A year to the day after it issued the Notice of Proposed Rulemaking that would have required all commercial truck drivers to wear red t-shirts behind in the wheel in interest of public safety (and coming on the heels of a rash of bizarre acts that culminated in the Christmas Eve determination that the Santa Claus operation constituted an imminent hazard to public safety), the Federal Motor Carrier Safety Administration has officially withdrawn the NPRM. As primary reason for the withdrawal, FMCSA referenced its internal Truck-Regulation Public-Comment-Believability Index (TRPCBI), which takes the ratio of the number of rule-positive comments versus negative ones and normalizes the ratio by the rate of weekly comments for a “measurement of effective punitive policy,” a representative said.
To put it in layman’s terms?
“If we get too many positive comments, we know we’re doing something wrong.”
Such appears to be the case with the agency’s proposed entry into the dress of commercial truck drivers.
“Heck, I need some new shirts anyway,” said Bob Dove of North Lake, Tenn., on the public docket. “And judging by some of the stuff I’ve seen guys wearing out here, I’m not the only one. This industry could use a facelift. I’m all for it!”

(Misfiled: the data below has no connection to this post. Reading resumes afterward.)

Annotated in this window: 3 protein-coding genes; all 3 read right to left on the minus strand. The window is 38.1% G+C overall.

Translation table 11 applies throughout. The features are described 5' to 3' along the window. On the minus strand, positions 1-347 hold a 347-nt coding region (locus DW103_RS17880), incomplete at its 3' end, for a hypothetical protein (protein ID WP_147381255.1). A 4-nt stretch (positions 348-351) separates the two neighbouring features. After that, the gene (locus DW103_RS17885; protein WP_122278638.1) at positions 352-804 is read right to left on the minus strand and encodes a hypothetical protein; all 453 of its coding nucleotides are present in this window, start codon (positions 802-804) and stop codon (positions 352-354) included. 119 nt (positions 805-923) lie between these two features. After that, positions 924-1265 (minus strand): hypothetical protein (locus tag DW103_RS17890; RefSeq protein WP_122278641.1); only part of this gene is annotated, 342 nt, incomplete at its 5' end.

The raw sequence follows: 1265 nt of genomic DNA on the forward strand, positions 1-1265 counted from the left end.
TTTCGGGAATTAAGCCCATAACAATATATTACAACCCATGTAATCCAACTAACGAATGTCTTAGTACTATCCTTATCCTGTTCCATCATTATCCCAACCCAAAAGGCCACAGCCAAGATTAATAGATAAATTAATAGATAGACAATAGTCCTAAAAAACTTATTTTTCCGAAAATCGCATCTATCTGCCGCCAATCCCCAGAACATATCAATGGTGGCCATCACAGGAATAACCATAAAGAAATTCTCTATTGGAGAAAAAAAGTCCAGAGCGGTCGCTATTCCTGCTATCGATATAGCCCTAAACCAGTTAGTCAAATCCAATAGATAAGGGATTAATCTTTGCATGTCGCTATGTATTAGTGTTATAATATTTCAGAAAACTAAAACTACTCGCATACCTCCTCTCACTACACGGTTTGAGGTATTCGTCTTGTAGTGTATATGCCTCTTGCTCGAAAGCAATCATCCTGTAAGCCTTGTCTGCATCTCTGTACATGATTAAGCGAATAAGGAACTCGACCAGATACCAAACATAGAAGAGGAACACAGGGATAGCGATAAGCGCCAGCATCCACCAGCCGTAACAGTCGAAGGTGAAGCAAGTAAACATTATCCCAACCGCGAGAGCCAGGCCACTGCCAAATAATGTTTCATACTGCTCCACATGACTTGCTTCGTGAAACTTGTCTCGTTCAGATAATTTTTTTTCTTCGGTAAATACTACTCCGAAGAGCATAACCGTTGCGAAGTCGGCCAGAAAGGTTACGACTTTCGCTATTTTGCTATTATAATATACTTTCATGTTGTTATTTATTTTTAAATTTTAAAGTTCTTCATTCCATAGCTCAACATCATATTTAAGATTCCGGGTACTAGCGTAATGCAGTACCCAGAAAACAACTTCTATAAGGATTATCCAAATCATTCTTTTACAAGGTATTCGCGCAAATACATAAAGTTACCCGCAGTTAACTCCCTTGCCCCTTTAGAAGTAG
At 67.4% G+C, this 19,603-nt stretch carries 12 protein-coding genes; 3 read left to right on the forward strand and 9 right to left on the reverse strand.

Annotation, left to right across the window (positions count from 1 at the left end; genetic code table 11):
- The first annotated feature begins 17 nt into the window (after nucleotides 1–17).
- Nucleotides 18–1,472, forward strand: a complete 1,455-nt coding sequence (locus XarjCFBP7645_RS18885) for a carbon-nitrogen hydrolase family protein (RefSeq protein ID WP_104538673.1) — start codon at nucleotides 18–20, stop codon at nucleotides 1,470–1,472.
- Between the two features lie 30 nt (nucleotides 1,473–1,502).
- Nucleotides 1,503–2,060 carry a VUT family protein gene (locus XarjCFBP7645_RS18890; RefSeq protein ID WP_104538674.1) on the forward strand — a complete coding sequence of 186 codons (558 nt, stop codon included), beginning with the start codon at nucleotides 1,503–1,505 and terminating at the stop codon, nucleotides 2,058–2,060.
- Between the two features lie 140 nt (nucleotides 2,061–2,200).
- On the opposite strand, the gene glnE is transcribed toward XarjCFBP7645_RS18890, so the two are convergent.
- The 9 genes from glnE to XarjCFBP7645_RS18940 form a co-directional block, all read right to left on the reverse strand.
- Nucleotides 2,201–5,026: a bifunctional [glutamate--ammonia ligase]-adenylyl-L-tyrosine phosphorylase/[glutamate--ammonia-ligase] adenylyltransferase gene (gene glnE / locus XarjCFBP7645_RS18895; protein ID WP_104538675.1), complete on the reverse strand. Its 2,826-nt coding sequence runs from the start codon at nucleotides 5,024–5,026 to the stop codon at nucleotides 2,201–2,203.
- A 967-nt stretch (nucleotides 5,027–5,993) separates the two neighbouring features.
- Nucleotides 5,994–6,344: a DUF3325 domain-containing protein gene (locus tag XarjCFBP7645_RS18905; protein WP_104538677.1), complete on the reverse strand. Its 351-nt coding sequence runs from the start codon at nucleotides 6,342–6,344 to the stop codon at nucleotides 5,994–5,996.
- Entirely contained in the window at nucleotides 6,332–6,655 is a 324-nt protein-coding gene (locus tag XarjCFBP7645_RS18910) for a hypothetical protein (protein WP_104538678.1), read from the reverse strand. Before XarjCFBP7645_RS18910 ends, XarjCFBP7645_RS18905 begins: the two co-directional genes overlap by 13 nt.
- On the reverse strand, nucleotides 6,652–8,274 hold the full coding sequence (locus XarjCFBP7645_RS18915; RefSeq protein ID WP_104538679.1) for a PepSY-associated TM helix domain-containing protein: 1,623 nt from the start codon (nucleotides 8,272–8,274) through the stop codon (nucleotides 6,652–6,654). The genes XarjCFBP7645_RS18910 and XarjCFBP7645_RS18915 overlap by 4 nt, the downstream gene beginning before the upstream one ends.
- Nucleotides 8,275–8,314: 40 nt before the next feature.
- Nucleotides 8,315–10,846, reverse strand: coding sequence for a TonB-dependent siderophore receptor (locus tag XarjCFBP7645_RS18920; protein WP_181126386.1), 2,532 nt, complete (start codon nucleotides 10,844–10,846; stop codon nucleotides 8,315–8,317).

“OMG I love red!” said another commenter.
FMCSA reps say the red-shirt mandate response was so positive, the associated TRPCBI spike triggered a Congressionally mandated agency internal review that could take up to three or four decades but which could ultimately result in an about face for the way it conducts business. “Who knows?” said the FMCSA rep. “We could well drop the hours regulations altogether before all’s said and done. CSA? Scrap it.”
Thoughts? With any and all commentary, use hashtag #truckingaprilfoolsday — and keep the shiny side up today, drivers!
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